Monday, October 25, 2010

First Hand Report: Colle delle Finestre

My thanks to Larry Theobald, owner of CycledItalia, for his first hand report of the Colle delle Finestre. The 2011 Giro d'Italia will use the Colle delle Finestre on the penultimate, 20th, stage on May 28th. It will be an agonizing 242 km stage with it's start in Verbania and arrival at Sestriere. The riders will face the formidable Colle delle Finestre with its 18 km, 45 switchbacks, and slopes of more than 12% (9.2% average). The last 8 km are gravel. CycleItalia will also be riding the Colle delle Finistre again in 2011 as part of their Legendary Climbs West tour. Larry's report:

"At CycleItalia, we’ve always been inspired by Giro d’Italia routes as we search for interesting itineraries to delight and challenge our clients. We’d heard Colle delle Finestre stories for years, but until it was included in the Giro route in ’05 we’d looked elsewhere, largely because those stories involved unpaved portions of the climb and descent near the top.

In ‘05 we saw the climb enter the “epic” category via dramatic TV images with Danilo DiLuca first to the top. We knew then we had to offer our clients the chance to experience this instantly legendary climb, especially after we saw that the descent is now PAVED!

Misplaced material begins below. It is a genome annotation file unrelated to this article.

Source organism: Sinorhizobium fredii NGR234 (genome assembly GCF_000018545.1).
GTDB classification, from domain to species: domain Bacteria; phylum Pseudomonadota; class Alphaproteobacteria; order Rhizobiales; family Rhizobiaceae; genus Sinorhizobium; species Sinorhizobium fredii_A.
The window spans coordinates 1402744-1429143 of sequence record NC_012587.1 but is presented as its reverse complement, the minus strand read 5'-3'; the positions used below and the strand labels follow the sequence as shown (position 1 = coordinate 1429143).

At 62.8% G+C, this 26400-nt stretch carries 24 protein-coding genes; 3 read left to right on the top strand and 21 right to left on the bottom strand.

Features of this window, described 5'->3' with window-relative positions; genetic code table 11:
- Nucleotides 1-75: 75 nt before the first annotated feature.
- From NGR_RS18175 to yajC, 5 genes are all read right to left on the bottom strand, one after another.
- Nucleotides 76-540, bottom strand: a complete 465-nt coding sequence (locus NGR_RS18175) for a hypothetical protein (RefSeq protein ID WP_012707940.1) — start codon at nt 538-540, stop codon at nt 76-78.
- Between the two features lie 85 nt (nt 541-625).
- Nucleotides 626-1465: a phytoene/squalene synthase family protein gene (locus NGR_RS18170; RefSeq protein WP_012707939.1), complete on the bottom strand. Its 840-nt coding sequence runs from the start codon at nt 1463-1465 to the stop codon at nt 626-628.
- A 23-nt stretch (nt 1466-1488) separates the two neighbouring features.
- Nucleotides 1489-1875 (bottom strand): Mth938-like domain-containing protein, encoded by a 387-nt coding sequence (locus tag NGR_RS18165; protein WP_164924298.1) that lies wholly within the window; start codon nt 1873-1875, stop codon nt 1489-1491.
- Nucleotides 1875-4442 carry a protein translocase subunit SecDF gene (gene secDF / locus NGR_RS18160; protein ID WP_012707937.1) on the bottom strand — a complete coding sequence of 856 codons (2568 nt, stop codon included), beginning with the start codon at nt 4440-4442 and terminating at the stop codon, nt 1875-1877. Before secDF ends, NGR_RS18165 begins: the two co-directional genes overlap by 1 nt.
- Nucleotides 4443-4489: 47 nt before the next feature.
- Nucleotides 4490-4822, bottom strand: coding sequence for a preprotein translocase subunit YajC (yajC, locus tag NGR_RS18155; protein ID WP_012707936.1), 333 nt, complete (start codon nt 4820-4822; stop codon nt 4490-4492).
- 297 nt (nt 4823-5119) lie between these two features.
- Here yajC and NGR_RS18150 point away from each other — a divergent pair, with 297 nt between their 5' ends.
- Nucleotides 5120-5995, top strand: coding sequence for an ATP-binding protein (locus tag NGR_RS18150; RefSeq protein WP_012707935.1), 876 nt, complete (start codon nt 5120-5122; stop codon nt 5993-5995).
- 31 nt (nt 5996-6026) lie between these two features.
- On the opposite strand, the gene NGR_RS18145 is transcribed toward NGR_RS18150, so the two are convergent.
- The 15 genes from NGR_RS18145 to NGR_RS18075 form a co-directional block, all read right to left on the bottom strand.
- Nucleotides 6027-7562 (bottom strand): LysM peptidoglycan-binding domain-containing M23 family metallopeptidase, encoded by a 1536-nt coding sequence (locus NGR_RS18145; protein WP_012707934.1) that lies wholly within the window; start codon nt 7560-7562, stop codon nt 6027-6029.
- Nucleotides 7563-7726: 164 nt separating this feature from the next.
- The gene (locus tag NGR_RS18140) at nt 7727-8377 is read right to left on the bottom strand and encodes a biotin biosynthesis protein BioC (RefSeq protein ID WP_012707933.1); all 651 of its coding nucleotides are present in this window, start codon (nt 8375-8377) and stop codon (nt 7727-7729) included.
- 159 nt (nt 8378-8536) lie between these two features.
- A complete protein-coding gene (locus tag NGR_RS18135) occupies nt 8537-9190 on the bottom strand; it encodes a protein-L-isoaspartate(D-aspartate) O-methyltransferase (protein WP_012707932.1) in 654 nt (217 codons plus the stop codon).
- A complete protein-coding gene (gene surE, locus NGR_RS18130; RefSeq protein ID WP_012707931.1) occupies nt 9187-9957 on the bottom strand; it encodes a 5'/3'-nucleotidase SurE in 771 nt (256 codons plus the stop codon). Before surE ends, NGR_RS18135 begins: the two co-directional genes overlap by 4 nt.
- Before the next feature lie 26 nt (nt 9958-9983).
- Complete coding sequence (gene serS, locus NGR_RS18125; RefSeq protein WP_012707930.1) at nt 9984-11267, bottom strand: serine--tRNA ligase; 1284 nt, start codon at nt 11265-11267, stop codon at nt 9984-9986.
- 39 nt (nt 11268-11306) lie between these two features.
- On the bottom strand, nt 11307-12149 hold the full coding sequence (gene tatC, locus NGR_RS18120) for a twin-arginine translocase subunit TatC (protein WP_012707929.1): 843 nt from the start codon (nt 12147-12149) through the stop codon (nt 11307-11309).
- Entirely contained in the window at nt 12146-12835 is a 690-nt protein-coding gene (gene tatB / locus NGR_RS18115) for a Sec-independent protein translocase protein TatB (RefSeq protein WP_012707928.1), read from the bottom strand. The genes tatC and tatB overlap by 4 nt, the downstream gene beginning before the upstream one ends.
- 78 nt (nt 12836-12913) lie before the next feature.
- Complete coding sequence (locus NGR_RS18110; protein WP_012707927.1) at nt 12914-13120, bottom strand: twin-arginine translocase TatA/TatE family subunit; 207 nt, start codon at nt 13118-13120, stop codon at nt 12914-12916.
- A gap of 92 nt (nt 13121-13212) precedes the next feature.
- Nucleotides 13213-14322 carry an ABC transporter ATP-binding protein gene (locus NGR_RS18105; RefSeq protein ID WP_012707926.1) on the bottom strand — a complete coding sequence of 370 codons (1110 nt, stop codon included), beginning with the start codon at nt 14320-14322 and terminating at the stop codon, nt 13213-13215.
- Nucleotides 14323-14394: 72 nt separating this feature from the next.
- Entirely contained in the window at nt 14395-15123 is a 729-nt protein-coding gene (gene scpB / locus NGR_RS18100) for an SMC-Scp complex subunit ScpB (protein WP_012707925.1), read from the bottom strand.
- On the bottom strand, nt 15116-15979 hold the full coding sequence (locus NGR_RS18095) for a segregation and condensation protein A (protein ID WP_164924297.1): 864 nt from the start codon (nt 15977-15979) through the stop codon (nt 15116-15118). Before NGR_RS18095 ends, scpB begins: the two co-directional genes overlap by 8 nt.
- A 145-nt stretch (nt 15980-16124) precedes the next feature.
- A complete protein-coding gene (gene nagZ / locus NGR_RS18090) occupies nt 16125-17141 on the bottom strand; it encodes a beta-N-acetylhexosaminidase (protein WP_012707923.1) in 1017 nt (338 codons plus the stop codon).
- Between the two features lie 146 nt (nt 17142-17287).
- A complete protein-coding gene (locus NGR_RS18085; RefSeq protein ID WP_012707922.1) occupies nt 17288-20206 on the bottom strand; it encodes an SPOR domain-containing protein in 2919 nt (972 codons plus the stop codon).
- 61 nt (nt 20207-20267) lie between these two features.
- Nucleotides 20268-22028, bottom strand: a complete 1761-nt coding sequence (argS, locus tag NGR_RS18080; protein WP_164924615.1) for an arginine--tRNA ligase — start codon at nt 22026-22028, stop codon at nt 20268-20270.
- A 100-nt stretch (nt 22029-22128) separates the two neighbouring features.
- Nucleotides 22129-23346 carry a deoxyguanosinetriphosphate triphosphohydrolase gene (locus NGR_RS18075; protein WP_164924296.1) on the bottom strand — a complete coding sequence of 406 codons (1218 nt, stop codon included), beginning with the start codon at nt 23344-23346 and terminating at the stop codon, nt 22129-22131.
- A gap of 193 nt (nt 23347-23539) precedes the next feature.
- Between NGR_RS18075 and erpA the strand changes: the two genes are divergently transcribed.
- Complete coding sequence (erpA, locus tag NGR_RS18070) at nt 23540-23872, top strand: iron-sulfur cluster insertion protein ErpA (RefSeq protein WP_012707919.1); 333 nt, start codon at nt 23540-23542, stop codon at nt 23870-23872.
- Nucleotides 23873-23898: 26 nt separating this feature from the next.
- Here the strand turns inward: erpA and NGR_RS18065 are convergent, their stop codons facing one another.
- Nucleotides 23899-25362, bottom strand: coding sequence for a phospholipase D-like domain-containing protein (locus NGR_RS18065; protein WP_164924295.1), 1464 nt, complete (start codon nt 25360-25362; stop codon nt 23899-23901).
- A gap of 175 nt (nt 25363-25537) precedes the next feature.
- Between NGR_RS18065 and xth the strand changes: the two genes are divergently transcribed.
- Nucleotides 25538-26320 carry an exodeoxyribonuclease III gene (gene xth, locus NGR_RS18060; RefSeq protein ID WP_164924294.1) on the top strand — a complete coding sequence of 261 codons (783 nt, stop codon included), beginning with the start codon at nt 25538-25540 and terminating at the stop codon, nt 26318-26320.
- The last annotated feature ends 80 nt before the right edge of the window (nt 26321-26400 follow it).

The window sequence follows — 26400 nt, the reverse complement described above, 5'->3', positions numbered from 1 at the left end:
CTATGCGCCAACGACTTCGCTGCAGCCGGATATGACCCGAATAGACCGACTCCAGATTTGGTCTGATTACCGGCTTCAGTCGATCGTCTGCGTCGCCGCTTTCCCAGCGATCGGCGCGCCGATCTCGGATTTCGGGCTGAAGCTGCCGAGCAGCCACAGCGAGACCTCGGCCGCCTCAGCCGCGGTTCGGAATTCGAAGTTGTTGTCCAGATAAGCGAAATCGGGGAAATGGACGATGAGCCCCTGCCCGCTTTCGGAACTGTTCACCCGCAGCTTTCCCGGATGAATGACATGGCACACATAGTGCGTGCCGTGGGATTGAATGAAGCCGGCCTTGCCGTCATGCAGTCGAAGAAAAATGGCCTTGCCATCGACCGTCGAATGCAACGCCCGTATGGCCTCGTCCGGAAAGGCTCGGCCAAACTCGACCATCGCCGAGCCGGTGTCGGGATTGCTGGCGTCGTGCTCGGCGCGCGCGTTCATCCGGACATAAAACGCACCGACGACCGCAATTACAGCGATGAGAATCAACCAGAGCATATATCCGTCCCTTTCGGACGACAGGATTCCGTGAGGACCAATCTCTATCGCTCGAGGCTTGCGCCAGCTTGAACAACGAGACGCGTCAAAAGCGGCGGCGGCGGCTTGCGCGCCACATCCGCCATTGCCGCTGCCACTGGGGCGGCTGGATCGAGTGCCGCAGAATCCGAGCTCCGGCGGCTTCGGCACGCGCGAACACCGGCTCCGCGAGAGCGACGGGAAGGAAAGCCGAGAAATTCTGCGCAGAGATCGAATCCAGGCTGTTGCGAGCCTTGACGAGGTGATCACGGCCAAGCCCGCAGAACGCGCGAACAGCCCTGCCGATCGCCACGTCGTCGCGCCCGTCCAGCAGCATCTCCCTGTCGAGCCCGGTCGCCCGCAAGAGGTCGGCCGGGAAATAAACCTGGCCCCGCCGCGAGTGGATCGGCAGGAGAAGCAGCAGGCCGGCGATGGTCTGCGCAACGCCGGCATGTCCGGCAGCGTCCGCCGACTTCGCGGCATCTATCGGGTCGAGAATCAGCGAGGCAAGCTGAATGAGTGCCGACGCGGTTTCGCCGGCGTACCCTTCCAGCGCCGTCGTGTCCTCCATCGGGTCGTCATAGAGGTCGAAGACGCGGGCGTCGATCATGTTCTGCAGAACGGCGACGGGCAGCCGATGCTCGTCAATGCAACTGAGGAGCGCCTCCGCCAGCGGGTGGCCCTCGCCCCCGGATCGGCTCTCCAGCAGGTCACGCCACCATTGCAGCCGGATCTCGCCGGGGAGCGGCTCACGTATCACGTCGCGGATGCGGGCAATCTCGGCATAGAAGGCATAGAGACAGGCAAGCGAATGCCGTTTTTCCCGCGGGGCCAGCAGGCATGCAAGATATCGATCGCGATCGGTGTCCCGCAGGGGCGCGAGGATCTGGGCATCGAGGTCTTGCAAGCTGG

Late in the summer of 2006 we loaded up our van and drove to the town of Susa with two goals. We wanted to judge the condition of the road to ensure our van could make it over the top. If not, sending our clients up would be impossible, as close-by support is of paramount importance to us. And we wanted to find out how rideable the surface would be on a bicycle. We knew the road had been freshly rolled smooth for La Corsa Rosa 2005, but we wouldn’t arrive with guests until July of 2007.

As we started the climb from Susa we made our first discovery – just how steep, narrow and twisty the paved section is! More than one switchback corner forced us to back the van up to make it around. We negotiated most of the ascent in our van’s lowest gear. Once beyond the pavement a different adventure began: It was hard to getting the van going again if we stopped for any reason.

Soon it was time to get out a bike and test the surface for cycling. We used our usual road bikes shod with Vittoria Corsa open tubular tires, our favorites. Riding the loose and rock-strewn surface, we realized that with a bit of care, climbing was not much more difficult on this surface than on pavement, even though the grade continued at more-or-less the same steepness. We completed the climb with both van and bike along. We felt we had a great experience to offer our guests in 2007.

The big day arrived. The plan was for our small cycling group to depart in advance of the van; it would wait at the end of the paved section, giving our cyclists a good head-start. We wanted to avoid the risk of driving back down the steep, unpaved section to rescue anyone with a flat tire, etc. Unlike the racers in 2005, we departed from Susa after breakfast. We were onto the climb almost instantly without the 140+ kilometer “warm-up” ride from Savigliano, including a climb to Sestriere. Our plan was to do this epic climb with legs as fresh as possible, then follow the Giro route to Sestriere and back to Susa, making a 95 km (58 mile) loop with 2692 meters (8641 ft) of climbing! That’s enough for one day, especially as most of us had climbed the Col de l’Iseran and Moncenisio the day before.